11 Best Hikes Near Vancouver: Top Trails & Hiking Areas in Every Metro Vancouver City
The city of Vancouver, BC, is an outdoorsy community and one of Canada's prettiest metro areas. People here love to enjoy the beautiful outdoor settings and many parks, which provide ample trails for hiking, biking and strolling. Each community in the Vancouver Metro has its own hidden gems for hiking, and if you're moving to Vancouver, this wealth of hiking trails is a huge plus. Here's a guide to some of the best hiking trails in Metro Vancouver.
The Capilano River and Capilano Lake are the dividing lines that separate West Vancouver from the rest of the city. Everything west of the River is part of "West Vancouver" to the coast. The community's southern boundary is Burrard Inlet, and there are many West Vancouver waterfront homes and luxury condos along the beautiful shoreline. Here are some great hiking trails to explore in the city of West Vancouver.
Lighthouse Park is a seaside park located at the far southwestern edge of West Vancouver. This 75-hectare green space has multiple hiking trails branching out from the parking lot. Hike either direction from the parking lot and follow the path for a 6-kilometre "easy" loop that ends up back at the parking lot. Hikers will pass by the Lighthouse, a National Historic Landmark, as they traverse this wooded park. Dogs are allowed off-leash so long as they stay on the park's trail system with their owners.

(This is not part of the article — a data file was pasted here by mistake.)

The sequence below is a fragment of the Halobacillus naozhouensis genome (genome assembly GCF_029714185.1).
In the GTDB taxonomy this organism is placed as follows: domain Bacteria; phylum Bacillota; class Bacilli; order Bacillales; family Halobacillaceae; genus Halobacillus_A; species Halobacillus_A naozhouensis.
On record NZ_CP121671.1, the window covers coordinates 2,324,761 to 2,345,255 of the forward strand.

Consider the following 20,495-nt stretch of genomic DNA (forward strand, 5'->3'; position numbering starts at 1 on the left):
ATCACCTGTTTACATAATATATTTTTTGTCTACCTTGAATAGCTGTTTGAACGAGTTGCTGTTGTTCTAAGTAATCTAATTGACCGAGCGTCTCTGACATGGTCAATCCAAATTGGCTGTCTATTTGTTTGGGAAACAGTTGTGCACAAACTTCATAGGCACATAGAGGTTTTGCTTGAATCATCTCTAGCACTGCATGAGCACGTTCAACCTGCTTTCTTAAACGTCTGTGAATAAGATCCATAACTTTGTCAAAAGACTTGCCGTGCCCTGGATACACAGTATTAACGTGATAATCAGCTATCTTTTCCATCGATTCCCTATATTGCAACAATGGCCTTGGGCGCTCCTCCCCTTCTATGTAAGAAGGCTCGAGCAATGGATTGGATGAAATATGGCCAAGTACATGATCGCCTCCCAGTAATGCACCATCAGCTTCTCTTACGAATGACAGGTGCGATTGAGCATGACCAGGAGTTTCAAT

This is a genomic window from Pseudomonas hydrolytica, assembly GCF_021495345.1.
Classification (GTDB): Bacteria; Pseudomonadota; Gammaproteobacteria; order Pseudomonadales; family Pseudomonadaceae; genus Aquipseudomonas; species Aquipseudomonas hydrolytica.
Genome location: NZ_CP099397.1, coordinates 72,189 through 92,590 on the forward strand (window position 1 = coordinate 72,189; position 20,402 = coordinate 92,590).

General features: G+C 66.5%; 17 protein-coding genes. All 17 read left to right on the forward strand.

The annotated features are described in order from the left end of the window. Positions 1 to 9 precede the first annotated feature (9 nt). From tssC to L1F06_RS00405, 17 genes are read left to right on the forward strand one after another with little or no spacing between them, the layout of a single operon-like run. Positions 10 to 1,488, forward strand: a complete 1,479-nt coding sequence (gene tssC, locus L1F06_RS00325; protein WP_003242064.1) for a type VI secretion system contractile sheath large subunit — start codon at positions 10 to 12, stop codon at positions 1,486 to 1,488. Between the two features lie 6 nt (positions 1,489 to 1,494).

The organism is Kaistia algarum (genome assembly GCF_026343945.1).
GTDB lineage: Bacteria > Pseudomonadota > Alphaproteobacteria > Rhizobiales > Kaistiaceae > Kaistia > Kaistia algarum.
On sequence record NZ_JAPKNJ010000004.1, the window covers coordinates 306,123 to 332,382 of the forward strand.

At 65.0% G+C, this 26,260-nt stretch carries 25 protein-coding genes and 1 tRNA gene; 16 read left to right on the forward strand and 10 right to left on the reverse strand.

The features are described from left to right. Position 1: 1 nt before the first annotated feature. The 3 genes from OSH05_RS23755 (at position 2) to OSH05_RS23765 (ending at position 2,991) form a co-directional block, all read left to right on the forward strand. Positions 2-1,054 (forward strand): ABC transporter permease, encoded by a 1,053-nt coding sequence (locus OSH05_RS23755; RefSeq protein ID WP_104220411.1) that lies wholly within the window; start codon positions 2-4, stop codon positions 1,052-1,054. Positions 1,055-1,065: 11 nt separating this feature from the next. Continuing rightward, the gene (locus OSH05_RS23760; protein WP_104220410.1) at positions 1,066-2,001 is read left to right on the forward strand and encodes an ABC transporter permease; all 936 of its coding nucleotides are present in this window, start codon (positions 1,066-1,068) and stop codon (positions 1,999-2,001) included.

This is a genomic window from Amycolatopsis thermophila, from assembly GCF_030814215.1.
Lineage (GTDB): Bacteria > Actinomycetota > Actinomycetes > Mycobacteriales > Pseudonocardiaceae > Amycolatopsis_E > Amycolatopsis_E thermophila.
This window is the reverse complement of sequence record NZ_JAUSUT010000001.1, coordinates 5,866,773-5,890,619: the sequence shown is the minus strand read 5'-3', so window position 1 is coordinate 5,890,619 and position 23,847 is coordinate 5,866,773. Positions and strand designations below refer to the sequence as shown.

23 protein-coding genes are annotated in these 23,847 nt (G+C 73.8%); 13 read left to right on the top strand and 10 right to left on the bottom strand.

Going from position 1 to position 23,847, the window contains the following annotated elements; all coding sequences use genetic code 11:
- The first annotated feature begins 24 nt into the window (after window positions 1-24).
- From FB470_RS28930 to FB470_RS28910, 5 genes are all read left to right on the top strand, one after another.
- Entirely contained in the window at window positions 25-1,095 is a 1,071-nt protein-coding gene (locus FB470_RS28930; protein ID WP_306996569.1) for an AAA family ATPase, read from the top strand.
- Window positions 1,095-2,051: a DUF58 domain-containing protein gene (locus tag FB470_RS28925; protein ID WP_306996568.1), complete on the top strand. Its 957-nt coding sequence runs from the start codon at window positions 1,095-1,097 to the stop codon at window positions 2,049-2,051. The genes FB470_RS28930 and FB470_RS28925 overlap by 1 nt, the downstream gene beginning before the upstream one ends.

Capilano River Regional Park
The Capilano River Regional Park is in the northern part of West Vancouver, between the Cleveland Dam and the golf course homes surrounding Capilano Golf & Country Club. Nine trails in the park range from "easy" to "moderate," and signs along each trail indicate whether dogs are allowed on-leash or off-leash. One of the best trails here is the Capilano Pacific Trail, a 7.5-kilometre out-and-back trail with a 235-meter elevation change. Another is the Coho Loop Trail, which is a 1-kilometre loop with some scenic views.
The community of North Vancouver's eastern boundary is Lynn Creek, and its western boundary is McKay Creek. Its southern boundary is the north shore of the Vancouver Harbor, and 29 Avenue marks the community's northern edge. All of the city's shoreline makes for plenty of spectacular North Vancouver waterfront homes. Here are some popular hiking trails in the city of North Vancouver.
Quarry Rock: Baden Powell Trailhead, Deep Cove
The Quarry Rock hike along the Baden Powell Trail is a nice day trip from North Vancouver. Use the parking lot at Panorama Park in Deep Cove, and then walk to the park's northern end to find the trailhead across the street. This is about a 3.8-kilometre hike along a mostly dirt trail, with a couple of footbridges to cross. Hikers can reach Quarry Rock, which looks out over the Indian Arm of the harbour, presenting spectacular views. There are numerous other hiking trails here in the Cove Forest that are worth exploring.
Lynn Loop: Lynn Headwaters Regional Park